Learning to code is hard, but I truly believe anyone can do it with the right resources!

I have been working as a junior web developer for a year now, but it was never obvious to me I would get a job. Some resources really turned things around for me and, in this post, I am going to share them with you:

  1. 💨 The FAST method to learn anything
  2. 🔁 Spaced repetition
  3. 🤝🏻 My accountability partner
  4. 👾 Scrimba Discord community
  5. 📚 Tech Resume Inside Out
  6. 🍅 The pomodoro technique
  7. 🤔 Embracing stoicism

The FAST method to learn anything

Jim Kwik’s FAST method will help you learn web development faster.

The acronym stands for Forget, Active, State, and Teach. Let’s break it down.


In his book Limitless, Jim explains:

People don’t learn faster because they feel like their cup is full. You want to forget what you already know about the subject so you can learn something brand new.

When learning something new, what we think we know about the topic we are trying to learn can stand in the way of our ability to absorb new information.

When learning arrow functions for example, I took a break and started from scratch.


To learn to code, you need to act:

  • Write code
  • Talk about code
  • Build projects
  • Do coding tests
  • Turn what you’re learning into social media posts

No matter how interesting a course, video, or coding book is, you won’t remember it very well unless you act to put the information to use.


All learning is state-dependent. What is state? Think about it like a snapshot of how your mind and body are feeling.

If you are agitated, overstimulated, or underrested, you're not going to retain information very well.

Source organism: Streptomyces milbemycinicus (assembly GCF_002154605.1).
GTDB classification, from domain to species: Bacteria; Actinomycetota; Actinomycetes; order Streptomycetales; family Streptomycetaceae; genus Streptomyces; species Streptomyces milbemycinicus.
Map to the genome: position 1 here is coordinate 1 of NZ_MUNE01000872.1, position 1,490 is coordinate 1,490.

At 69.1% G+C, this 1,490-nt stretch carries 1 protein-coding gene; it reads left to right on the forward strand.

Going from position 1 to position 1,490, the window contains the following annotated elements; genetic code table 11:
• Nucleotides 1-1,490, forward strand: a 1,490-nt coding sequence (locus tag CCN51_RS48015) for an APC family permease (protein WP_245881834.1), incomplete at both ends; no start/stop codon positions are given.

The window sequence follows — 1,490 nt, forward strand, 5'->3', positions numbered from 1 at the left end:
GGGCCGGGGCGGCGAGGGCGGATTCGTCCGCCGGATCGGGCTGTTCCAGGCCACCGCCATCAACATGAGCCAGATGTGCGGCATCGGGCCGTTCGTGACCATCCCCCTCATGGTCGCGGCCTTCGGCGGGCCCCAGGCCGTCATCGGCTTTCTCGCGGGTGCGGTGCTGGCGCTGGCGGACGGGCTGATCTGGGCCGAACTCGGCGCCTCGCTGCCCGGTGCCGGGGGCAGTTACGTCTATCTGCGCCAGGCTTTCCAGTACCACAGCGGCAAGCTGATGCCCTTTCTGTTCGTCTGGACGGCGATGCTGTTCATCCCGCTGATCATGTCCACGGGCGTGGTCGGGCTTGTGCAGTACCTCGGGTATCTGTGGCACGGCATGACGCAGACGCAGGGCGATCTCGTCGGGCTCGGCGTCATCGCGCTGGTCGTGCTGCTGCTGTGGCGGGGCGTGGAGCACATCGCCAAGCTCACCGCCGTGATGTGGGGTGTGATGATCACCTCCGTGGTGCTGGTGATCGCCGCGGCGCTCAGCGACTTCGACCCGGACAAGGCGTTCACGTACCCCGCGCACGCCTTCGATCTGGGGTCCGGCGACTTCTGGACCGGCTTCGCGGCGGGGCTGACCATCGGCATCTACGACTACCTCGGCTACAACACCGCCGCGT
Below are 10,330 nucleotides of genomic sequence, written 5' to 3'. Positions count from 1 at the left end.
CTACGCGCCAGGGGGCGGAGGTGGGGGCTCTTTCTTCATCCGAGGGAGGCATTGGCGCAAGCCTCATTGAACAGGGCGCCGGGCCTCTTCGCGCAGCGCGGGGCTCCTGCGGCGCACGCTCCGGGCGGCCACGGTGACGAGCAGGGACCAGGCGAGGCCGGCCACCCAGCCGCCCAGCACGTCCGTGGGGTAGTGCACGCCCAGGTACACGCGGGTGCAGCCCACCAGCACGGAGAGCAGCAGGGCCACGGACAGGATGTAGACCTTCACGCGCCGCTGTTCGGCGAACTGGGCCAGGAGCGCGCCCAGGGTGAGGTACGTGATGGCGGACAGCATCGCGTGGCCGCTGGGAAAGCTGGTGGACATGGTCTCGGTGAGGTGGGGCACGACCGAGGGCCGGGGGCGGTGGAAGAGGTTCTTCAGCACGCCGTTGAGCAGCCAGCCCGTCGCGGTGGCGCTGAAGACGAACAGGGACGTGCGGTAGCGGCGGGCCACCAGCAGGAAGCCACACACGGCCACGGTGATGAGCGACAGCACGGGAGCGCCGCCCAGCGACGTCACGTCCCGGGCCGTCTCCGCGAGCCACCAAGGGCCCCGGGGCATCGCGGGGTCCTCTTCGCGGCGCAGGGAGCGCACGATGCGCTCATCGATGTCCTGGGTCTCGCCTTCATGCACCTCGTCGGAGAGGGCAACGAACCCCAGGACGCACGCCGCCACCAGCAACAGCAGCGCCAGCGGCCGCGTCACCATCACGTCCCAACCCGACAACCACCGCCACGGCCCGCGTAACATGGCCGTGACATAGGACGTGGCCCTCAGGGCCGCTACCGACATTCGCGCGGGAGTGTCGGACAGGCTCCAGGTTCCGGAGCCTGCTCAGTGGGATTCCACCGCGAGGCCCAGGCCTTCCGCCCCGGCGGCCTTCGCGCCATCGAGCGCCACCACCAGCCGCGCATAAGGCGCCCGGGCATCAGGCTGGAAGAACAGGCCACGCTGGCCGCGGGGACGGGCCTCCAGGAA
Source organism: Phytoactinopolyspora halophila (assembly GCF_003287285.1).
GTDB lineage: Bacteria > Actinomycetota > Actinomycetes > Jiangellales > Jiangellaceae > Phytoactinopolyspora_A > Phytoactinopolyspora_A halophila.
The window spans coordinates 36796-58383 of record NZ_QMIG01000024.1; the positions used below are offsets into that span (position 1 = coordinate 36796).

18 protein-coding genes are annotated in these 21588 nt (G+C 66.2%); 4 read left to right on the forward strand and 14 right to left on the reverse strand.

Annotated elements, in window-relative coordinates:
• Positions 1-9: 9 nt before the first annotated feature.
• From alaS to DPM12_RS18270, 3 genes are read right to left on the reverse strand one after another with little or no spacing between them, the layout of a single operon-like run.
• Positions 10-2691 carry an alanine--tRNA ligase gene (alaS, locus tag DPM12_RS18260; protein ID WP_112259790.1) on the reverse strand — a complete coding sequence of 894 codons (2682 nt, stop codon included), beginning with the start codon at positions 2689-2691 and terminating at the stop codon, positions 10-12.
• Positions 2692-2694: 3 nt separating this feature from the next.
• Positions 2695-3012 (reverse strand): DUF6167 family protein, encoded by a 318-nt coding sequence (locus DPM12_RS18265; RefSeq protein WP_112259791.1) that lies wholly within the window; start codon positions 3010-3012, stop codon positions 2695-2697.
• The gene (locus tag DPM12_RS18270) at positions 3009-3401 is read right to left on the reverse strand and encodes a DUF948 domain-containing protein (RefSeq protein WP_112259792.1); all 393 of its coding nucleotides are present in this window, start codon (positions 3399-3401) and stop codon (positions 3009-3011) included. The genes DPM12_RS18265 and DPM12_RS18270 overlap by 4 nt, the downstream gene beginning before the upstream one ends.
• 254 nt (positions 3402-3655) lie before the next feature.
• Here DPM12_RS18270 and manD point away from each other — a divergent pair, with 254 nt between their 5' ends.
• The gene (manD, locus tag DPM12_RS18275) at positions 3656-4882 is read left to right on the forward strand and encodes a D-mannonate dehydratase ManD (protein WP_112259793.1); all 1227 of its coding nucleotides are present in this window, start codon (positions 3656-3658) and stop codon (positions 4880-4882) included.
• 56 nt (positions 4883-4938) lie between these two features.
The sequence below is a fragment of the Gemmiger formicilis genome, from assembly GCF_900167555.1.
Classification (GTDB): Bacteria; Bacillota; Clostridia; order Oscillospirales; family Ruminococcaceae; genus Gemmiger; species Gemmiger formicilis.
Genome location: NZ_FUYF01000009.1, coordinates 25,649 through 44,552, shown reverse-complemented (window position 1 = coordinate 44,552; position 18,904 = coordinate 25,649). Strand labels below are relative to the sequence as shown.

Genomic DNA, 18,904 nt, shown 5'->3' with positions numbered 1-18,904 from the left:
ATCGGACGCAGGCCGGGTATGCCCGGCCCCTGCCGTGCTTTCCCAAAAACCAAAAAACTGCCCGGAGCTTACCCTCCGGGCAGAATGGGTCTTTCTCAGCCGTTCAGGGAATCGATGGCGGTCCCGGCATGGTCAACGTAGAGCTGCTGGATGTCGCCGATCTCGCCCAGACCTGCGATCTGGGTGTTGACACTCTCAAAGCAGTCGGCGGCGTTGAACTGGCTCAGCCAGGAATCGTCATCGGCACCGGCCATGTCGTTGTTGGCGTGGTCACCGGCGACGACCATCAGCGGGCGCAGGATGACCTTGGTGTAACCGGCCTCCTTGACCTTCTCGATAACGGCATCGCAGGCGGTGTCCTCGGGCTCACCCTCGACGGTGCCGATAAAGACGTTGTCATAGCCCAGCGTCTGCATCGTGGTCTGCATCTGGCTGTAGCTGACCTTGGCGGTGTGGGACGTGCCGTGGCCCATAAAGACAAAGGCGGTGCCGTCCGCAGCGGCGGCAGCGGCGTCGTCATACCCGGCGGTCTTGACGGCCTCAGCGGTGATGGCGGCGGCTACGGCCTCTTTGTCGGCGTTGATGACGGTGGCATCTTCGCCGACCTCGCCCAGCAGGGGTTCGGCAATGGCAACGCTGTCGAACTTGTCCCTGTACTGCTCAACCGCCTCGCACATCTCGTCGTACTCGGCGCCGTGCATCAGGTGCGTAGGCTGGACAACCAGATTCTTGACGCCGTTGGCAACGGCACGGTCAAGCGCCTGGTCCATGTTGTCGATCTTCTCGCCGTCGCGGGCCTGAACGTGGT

On the flip side, we remember information best when there are strong emotions associated with it. I doubt you would forget your first kiss, for example! Remembering how hoisting works in JavaScript however…

When an event involves emotions, your brain considers it important and remembers it for a long time.

In practical terms, if you want to remember code better, you need to spice up your learning process with some emotions:

  • Learn with a friend and laugh
  • Push through your nervousness and raise your hand at a meetup
  • Boost your mood through a quick workout

Most importantly, keep on coding. Every developer eventually makes a “silly” mistake and feels embarrassed. Due to that strong emotional feeling, they’re not going to repeat that mistake in a hurry.

In time, you’ll solve your first “impossible” bug and feel elated. You’ll remember the debugging process and implementation details for a long time, compared to if you were just pouring oer learning resources.


The final letter in the FAST acronym T stands for Teach.

“When you teach something you get to learn it twice.”

Consider teaching what you learn to your friend or by recording a YouTube video or volunteering to talk at an online meetup.

Knowing you will teach something, makes you learn and remember it better.

Spaced repetition

It’s tempting to cram information. New developers have a lot to learn, after all! But the science about how we learn is clear. Cramming does not work.

The graph illustrates that when you first learn something, the information disappears at an exponential rate:

In my experience, cramming actually had a negative impact on my learning because I felt stressed and I couldn't remember anything. It made me feel frustrated and my confidence took a knock. Understanding how memory works and the importance of spaced repetition changed the game.

To reduce the rate at which you typically forget, I learned you have to reinforce the information a few days apart. Every time you reinforce your training, the rate of decline reduce. The more you have studied the topic. The longer gaps you can leave between reinforcement sessions: